<Back to Update Page<
July 7, 2016 - Putin signs the law
We went ahead with our Bible time ministry for the week, even though the police investigators showed up Sunday night. We had rainy weather, so that affected us some, but 1 little girl came on Monday, 2 kids on Tuesday, and 4 for most of the rest of the week. The young evangelists were very well prepared, and the kids responded well. Seven different kids came during the week, and four of them made professions of faith. God was good, and I am glad we decided to do this, even though I was not confident about it. It was a great week.
Putin signed the new anti-terrorism law on Thursday. News reports claimed that part of the law made it illegal to hold religious meetings in private houses, and outlawed personal witnessing and most foreign missionary activity. As I began to research the details, I thought it was possible that this could be the end of our ministry here.
The next week, our young evangelists went on to ministry in other parts of Russia. I spent much of that week reading, translating, studying, and analyzing the new anti-terrorism law, which seemed to put severe restrictions on missionary activity. At first glance, it looked like our ministry here was going to become illegal on July 20. Most of the news media stories were reporting it that way. The law calls for deportation of foreigners who violate these parts of the law. I thought that we were going to have to sell our apartment and our church house, and leave the country.
As I read and translated the law, I began to notice that every mention of “missionary activity” referred back to a section of the law that provided a narrow legal definition of missionary activity. Without getting into the thick weeds, this law defines missionary activity as:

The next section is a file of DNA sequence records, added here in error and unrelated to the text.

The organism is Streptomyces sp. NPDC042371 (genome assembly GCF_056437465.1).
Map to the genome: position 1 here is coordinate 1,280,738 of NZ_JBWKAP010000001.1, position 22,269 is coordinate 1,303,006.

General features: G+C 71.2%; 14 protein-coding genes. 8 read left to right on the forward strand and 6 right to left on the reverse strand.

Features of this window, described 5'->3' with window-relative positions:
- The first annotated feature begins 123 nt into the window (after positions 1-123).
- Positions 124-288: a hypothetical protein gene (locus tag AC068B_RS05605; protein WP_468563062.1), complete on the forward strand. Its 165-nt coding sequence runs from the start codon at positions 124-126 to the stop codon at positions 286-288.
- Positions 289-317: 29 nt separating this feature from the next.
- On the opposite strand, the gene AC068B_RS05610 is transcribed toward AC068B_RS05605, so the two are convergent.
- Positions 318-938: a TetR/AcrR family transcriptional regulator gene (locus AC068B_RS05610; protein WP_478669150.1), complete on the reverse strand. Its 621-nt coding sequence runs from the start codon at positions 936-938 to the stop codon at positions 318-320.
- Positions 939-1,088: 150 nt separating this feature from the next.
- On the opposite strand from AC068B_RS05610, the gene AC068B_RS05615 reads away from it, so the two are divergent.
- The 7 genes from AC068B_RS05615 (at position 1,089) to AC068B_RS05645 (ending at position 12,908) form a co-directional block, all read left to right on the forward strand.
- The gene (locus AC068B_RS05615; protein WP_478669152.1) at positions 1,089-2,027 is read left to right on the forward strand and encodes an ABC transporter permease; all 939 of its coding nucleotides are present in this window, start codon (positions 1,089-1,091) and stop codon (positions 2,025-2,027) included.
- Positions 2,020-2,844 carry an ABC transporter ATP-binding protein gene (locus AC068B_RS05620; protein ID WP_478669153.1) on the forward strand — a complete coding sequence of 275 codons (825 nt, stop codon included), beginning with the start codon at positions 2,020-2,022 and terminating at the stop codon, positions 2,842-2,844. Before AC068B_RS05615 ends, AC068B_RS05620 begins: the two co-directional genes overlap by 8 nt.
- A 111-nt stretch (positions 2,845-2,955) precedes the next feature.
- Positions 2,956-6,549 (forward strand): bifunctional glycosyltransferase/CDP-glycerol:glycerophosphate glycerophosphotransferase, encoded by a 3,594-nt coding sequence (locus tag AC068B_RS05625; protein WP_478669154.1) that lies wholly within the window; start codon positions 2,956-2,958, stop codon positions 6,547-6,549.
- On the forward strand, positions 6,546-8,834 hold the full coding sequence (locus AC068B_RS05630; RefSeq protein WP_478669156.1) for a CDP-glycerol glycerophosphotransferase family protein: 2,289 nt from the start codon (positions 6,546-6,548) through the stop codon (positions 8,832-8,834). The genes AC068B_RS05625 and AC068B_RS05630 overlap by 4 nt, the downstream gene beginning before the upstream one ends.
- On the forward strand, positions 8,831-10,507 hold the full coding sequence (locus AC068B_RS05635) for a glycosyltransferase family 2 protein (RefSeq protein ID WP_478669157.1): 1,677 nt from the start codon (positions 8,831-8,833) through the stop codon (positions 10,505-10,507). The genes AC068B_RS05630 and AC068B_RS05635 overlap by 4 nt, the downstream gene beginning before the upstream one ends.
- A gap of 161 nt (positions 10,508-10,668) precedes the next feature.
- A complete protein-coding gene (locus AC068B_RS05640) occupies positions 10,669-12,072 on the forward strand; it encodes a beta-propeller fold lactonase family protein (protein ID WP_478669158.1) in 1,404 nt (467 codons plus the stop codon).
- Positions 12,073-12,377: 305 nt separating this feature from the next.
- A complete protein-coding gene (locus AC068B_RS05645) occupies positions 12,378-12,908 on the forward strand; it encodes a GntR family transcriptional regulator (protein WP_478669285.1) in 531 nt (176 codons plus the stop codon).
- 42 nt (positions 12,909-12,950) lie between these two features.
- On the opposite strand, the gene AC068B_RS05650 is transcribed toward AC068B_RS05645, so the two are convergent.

1) activity by a officially registered religious organization
2) carried out by an authorized representative of that organization
3) which publicly propagates the doctrine of that organization, using media
4) among people who are not members of that organization
5) with the goal of convincing those people to become members of that organization
If any one of those five elements is missing, then the activity cannot be considered missionary activity in relation to the provisions of this law. Since I am not part of any registered religious association, and I am not authorized by any such organization, and do not propagate an organization’s doctrine, and do not try to convince people to join a registered organization, even if I use media in public, then nothing that I do should be considered to be missionary activity by this law.
The Russian constitution clearly states that every citizen and every legal foreigner has the right to practice and propagate their personal faith in Russia. Since my ministry here has always been carried out in the capacity of a private individual, meeting with people in my own private home, the authorities cannot say that I am carrying out illegal missionary activity. I certainly consider myself a missionary, but this law is written in such a way that it cannot consider me to be a missionary. I thought, “I am just being naïve. It is wishful thinking to expect that they would write a great big law that basically does nothing”.